AME 17:201-206 (1999)  -  doi:10.3354/ame017201

Modification of the 3H-leucine centrifugation method for determining bacterial protein synthesis in freshwater samples

A. K. T. Kirschner, B. Velimirov*

Institut für Medizinische Biologie, Arbeitsgruppe Allgemeine Mikrobiologie, Universität Wien, Währingerstr. 10, A-1090 Wien, Austria
*Addressee for correspondence. E-mail:

ABSTRACT: The validity of the 3H-leucine centrifugation method for determining bacterial secondary production in oligotrophic and eutrophic fresh- and seawater samples was examined. For freshwater samples, we found that the established protocol developed by Smith & Azam (1992) led to significantly lower values (up to 57%) than a novel protocol presented here, where bacterial proteins are precipitated under acidic conditions (trichloroacetic acid) at 4°C with a humic extract and solubilizing DNA and RNA at 100°C for 30 min. For seawater samples, no difference was found when an ethanolic washing step was included in the novel protocol. We also used different salt solutions instead of humic extract; these both act as co-precipitants for the precipitation of the proteins. An unbuffered 3.5% (final conc.) NaCl solution was found to be highly effective and gave consistent results and lower blank values. Incorporation rates obtained with our protocol showed good agreement with the commonly used filtration method. Therefore, we argue that for freshwater samples an NaCl or humic extract addition is necessary for an efficient precipitation of the proteins when the centrifugation method for determining bacterial secondary production via 3H-leucine incorporation is applied.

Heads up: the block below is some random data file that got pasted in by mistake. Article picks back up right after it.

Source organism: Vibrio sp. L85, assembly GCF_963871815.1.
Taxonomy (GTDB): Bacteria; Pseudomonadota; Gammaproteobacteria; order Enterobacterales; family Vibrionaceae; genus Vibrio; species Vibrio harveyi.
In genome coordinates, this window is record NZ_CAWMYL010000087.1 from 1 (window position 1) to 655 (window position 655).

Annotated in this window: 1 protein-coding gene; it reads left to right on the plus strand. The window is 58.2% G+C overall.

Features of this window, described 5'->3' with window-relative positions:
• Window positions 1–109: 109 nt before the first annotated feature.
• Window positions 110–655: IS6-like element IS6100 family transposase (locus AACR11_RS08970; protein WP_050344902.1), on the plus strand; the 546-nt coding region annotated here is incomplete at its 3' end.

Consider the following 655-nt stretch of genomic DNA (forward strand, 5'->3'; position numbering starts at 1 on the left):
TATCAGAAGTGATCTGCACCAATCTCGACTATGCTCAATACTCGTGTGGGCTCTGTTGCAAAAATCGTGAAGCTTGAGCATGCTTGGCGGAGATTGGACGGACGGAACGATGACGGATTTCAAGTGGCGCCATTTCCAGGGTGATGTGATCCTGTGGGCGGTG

KEY WORDS: 3H-leucine · Centrifugation · Filtration · Protein · Bacterial secondary production


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